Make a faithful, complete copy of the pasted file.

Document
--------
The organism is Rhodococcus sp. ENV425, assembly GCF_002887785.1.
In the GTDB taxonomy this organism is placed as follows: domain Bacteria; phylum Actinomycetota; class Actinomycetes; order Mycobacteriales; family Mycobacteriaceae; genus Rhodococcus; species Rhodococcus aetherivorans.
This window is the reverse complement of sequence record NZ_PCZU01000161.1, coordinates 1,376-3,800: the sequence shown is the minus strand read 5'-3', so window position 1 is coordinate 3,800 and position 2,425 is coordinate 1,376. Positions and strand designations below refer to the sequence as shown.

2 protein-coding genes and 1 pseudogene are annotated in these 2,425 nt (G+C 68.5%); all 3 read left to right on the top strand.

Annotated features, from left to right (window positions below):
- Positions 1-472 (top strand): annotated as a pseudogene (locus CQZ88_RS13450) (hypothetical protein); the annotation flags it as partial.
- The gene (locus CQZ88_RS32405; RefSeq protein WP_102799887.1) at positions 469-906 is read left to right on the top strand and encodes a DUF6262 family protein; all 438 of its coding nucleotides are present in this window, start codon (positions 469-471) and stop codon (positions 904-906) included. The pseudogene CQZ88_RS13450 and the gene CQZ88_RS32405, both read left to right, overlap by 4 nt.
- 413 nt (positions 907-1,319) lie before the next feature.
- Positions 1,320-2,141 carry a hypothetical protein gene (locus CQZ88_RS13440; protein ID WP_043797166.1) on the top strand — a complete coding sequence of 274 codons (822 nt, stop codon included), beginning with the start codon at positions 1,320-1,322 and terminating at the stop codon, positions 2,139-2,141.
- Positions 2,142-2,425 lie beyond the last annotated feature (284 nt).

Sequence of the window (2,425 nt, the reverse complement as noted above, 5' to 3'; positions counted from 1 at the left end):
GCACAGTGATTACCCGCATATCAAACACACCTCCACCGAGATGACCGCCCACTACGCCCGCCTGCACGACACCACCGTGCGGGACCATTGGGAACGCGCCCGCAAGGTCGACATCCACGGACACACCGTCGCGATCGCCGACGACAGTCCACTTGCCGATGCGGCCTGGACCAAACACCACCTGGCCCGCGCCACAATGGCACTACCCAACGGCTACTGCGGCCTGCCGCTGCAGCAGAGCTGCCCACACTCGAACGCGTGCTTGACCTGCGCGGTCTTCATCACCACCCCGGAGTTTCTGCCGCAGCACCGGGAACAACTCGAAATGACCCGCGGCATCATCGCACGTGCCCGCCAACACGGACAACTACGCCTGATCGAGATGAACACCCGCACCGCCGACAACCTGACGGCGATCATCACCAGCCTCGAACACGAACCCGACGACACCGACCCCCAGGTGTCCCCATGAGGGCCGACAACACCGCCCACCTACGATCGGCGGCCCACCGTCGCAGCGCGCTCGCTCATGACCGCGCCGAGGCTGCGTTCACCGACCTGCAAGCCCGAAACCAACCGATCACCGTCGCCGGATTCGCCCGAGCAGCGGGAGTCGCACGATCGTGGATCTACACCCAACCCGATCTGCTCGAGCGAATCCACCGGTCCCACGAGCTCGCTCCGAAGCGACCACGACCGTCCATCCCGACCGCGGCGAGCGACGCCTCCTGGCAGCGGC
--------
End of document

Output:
The organism is Rhodococcus sp. ENV425, assembly GCF_002887785.1.
In the GTDB taxonomy this organism is placed as follows: domain Bacteria; phylum Actinomycetota; class Actinomycetes; order Mycobacteriales; family Mycobacteriaceae; genus Rhodococcus; species Rhodococcus aetherivorans.
This window is the reverse complement of sequence record NZ_PCZU01000161.1, coordinates 1,376-3,800: the sequence shown is the minus strand read 5'-3', so window position 1 is coordinate 3,800 and position 2,425 is coordinate 1,376. Positions and strand designations below refer to the sequence as shown.

2 protein-coding genes and 1 pseudogene are annotated in these 2,425 nt (G+C 68.5%); all 3 read left to right on the top strand.

Annotated features, from left to right (window positions below):
- Positions 1-472 (top strand): annotated as a pseudogene (locus CQZ88_RS13450) (hypothetical protein); the annotation flags it as partial.
- The gene (locus CQZ88_RS32405; RefSeq protein WP_102799887.1) at positions 469-906 is read left to right on the top strand and encodes a DUF6262 family protein; all 438 of its coding nucleotides are present in this window, start codon (positions 469-471) and stop codon (positions 904-906) included. The pseudogene CQZ88_RS13450 and the gene CQZ88_RS32405, both read left to right, overlap by 4 nt.
- 413 nt (positions 907-1,319) lie before the next feature.
- Positions 1,320-2,141 carry a hypothetical protein gene (locus CQZ88_RS13440; protein ID WP_043797166.1) on the top strand — a complete coding sequence of 274 codons (822 nt, stop codon included), beginning with the start codon at positions 1,320-1,322 and terminating at the stop codon, positions 2,139-2,141.
- Positions 2,142-2,425 lie beyond the last annotated feature (284 nt).

Sequence of the window (2,425 nt, the reverse complement as noted above, 5' to 3'; positions counted from 1 at the left end):
GCACAGTGATTACCCGCATATCAAACACACCTCCACCGAGATGACCGCCCACTACGCCCGCCTGCACGACACCACCGTGCGGGACCATTGGGAACGCGCCCGCAAGGTCGACATCCACGGACACACCGTCGCGATCGCCGACGACAGTCCACTTGCCGATGCGGCCTGGACCAAACACCACCTGGCCCGCGCCACAATGGCACTACCCAACGGCTACTGCGGCCTGCCGCTGCAGCAGAGCTGCCCACACTCGAACGCGTGCTTGACCTGCGCGGTCTTCATCACCACCCCGGAGTTTCTGCCGCAGCACCGGGAACAACTCGAAATGACCCGCGGCATCATCGCACGTGCCCGCCAACACGGACAACTACGCCTGATCGAGATGAACACCCGCACCGCCGACAACCTGACGGCGATCATCACCAGCCTCGAACACGAACCCGACGACACCGACCCCCAGGTGTCCCCATGAGGGCCGACAACACCGCCCACCTACGATCGGCGGCCCACCGTCGCAGCGCGCTCGCTCATGACCGCGCCGAGGCTGCGTTCACCGACCTGCAAGCCCGAAACCAACCGATCACCGTCGCCGGATTCGCCCGAGCAGCGGGAGTCGCACGATCGTGGATCTACACCCAACCCGATCTGCTCGAGCGAATCCACCGGTCCCACGAGCTCGCTCCGAAGCGACCACGACCGTCCATCCCGACCGCGGCGAGCGACGCCTCCTGGCAGCGGC